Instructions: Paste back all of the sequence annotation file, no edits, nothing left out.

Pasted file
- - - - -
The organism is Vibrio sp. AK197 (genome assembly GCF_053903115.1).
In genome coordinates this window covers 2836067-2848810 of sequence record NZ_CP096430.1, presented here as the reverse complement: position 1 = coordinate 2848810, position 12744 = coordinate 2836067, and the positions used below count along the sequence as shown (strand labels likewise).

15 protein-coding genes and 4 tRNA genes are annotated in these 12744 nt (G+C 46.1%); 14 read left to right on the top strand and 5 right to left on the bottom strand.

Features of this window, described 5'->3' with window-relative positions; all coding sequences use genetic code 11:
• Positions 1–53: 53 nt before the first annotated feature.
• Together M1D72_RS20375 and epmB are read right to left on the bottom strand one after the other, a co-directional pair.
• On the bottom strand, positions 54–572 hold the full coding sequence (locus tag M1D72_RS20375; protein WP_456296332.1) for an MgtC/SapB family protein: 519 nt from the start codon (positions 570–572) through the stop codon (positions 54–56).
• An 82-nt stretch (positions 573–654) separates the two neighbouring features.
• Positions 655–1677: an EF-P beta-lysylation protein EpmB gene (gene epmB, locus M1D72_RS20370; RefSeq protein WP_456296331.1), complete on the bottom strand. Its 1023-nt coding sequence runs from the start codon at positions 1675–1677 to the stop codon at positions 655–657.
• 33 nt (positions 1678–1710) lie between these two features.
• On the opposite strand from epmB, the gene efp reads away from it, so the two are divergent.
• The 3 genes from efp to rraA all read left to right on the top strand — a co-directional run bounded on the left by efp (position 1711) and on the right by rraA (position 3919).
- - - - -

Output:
The organism is Vibrio sp. AK197 (genome assembly GCF_053903115.1).
In genome coordinates this window covers 2836067-2848810 of sequence record NZ_CP096430.1, presented here as the reverse complement: position 1 = coordinate 2848810, position 12744 = coordinate 2836067, and the positions used below count along the sequence as shown (strand labels likewise).

15 protein-coding genes and 4 tRNA genes are annotated in these 12744 nt (G+C 46.1%); 14 read left to right on the top strand and 5 right to left on the bottom strand.

Features of this window, described 5'->3' with window-relative positions; all coding sequences use genetic code 11:
• Positions 1–53: 53 nt before the first annotated feature.
• Together M1D72_RS20375 and epmB are read right to left on the bottom strand one after the other, a co-directional pair.
• On the bottom strand, positions 54–572 hold the full coding sequence (locus tag M1D72_RS20375; protein WP_456296332.1) for an MgtC/SapB family protein: 519 nt from the start codon (positions 570–572) through the stop codon (positions 54–56).
• An 82-nt stretch (positions 573–654) separates the two neighbouring features.
• Positions 655–1677: an EF-P beta-lysylation protein EpmB gene (gene epmB, locus M1D72_RS20370; RefSeq protein WP_456296331.1), complete on the bottom strand. Its 1023-nt coding sequence runs from the start codon at positions 1675–1677 to the stop codon at positions 655–657.
• 33 nt (positions 1678–1710) lie between these two features.
• On the opposite strand from epmB, the gene efp reads away from it, so the two are divergent.
• The 3 genes from efp to rraA all read left to right on the top strand — a co-directional run bounded on the left by efp (position 1711) and on the right by rraA (position 3919).